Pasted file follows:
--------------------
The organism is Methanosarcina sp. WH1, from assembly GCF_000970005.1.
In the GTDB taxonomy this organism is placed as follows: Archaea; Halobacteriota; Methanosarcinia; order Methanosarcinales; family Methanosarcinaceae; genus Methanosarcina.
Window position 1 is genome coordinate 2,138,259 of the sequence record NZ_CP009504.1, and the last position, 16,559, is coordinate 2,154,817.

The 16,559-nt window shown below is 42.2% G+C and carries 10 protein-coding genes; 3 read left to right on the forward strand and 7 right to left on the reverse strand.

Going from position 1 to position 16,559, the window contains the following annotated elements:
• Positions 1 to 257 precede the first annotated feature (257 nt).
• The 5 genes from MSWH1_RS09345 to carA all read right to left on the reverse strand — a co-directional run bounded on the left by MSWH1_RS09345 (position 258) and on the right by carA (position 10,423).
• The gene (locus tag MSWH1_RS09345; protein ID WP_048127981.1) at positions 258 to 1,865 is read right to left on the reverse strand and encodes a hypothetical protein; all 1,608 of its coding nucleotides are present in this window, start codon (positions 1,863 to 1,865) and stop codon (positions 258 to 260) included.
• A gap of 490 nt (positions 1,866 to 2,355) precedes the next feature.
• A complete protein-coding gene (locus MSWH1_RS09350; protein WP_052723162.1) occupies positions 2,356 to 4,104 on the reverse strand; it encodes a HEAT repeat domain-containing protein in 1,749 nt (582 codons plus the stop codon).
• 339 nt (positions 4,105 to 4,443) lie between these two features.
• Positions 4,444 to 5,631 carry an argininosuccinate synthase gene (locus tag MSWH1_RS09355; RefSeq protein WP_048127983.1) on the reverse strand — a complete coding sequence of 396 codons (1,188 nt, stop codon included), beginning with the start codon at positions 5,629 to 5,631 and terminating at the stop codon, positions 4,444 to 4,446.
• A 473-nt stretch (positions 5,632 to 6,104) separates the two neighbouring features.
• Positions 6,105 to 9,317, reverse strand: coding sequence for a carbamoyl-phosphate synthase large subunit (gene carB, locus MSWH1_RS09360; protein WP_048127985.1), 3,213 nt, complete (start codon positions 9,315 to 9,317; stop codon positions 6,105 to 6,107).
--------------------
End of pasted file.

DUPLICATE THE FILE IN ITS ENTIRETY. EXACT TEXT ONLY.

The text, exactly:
The organism is Methanosarcina sp. WH1, from assembly GCF_000970005.1.
In the GTDB taxonomy this organism is placed as follows: Archaea; Halobacteriota; Methanosarcinia; order Methanosarcinales; family Methanosarcinaceae; genus Methanosarcina.
Window position 1 is genome coordinate 2,138,259 of the sequence record NZ_CP009504.1, and the last position, 16,559, is coordinate 2,154,817.

The 16,559-nt window shown below is 42.2% G+C and carries 10 protein-coding genes; 3 read left to right on the forward strand and 7 right to left on the reverse strand.

Going from position 1 to position 16,559, the window contains the following annotated elements:
• Positions 1 to 257 precede the first annotated feature (257 nt).
• The 5 genes from MSWH1_RS09345 to carA all read right to left on the reverse strand — a co-directional run bounded on the left by MSWH1_RS09345 (position 258) and on the right by carA (position 10,423).
• The gene (locus tag MSWH1_RS09345; protein ID WP_048127981.1) at positions 258 to 1,865 is read right to left on the reverse strand and encodes a hypothetical protein; all 1,608 of its coding nucleotides are present in this window, start codon (positions 1,863 to 1,865) and stop codon (positions 258 to 260) included.
• A gap of 490 nt (positions 1,866 to 2,355) precedes the next feature.
• A complete protein-coding gene (locus MSWH1_RS09350; protein WP_052723162.1) occupies positions 2,356 to 4,104 on the reverse strand; it encodes a HEAT repeat domain-containing protein in 1,749 nt (582 codons plus the stop codon).
• 339 nt (positions 4,105 to 4,443) lie between these two features.
• Positions 4,444 to 5,631 carry an argininosuccinate synthase gene (locus tag MSWH1_RS09355; RefSeq protein WP_048127983.1) on the reverse strand — a complete coding sequence of 396 codons (1,188 nt, stop codon included), beginning with the start codon at positions 5,629 to 5,631 and terminating at the stop codon, positions 4,444 to 4,446.
• A 473-nt stretch (positions 5,632 to 6,104) separates the two neighbouring features.
• Positions 6,105 to 9,317, reverse strand: coding sequence for a carbamoyl-phosphate synthase large subunit (gene carB, locus MSWH1_RS09360; protein WP_048127985.1), 3,213 nt, complete (start codon positions 9,315 to 9,317; stop codon positions 6,105 to 6,107).